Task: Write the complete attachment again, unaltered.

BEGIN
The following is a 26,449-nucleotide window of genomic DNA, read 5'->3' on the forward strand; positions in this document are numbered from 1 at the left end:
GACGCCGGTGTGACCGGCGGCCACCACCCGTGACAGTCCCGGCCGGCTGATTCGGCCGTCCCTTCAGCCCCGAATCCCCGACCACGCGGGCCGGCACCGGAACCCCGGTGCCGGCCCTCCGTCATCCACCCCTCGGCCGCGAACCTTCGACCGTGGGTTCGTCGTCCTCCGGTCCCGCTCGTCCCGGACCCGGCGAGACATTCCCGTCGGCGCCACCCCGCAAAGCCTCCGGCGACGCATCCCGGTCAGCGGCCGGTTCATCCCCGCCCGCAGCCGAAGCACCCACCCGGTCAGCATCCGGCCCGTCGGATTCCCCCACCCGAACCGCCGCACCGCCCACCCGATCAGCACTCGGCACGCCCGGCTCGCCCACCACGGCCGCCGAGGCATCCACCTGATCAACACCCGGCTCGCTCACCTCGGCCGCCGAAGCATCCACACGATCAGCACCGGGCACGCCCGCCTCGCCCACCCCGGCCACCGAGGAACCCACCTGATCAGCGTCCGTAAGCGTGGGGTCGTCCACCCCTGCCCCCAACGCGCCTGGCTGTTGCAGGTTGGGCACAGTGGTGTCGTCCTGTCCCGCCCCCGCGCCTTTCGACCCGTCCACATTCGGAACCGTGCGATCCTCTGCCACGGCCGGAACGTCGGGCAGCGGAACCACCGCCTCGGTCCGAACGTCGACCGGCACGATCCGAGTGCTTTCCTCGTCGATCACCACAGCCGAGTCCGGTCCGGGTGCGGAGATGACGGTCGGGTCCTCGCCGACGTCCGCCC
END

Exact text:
The following is a 26,449-nucleotide window of genomic DNA, read 5'->3' on the forward strand; positions in this document are numbered from 1 at the left end:
GACGCCGGTGTGACCGGCGGCCACCACCCGTGACAGTCCCGGCCGGCTGATTCGGCCGTCCCTTCAGCCCCGAATCCCCGACCACGCGGGCCGGCACCGGAACCCCGGTGCCGGCCCTCCGTCATCCACCCCTCGGCCGCGAACCTTCGACCGTGGGTTCGTCGTCCTCCGGTCCCGCTCGTCCCGGACCCGGCGAGACATTCCCGTCGGCGCCACCCCGCAAAGCCTCCGGCGACGCATCCCGGTCAGCGGCCGGTTCATCCCCGCCCGCAGCCGAAGCACCCACCCGGTCAGCATCCGGCCCGTCGGATTCCCCCACCCGAACCGCCGCACCGCCCACCCGATCAGCACTCGGCACGCCCGGCTCGCCCACCACGGCCGCCGAGGCATCCACCTGATCAACACCCGGCTCGCTCACCTCGGCCGCCGAAGCATCCACACGATCAGCACCGGGCACGCCCGCCTCGCCCACCCCGGCCACCGAGGAACCCACCTGATCAGCGTCCGTAAGCGTGGGGTCGTCCACCCCTGCCCCCAACGCGCCTGGCTGTTGCAGGTTGGGCACAGTGGTGTCGTCCTGTCCCGCCCCCGCGCCTTTCGACCCGTCCACATTCGGAACCGTGCGATCCTCTGCCACGGCCGGAACGTCGGGCAGCGGAACCACCGCCTCGGTCCGAACGTCGACCGGCACGATCCGAGTGCTTTCCTCGTCGATCACCACAGCCGAGTCCGGTCCGGGTGCGGAGATGACGGTCGGGTCCTCGCCGACGTCCGCCC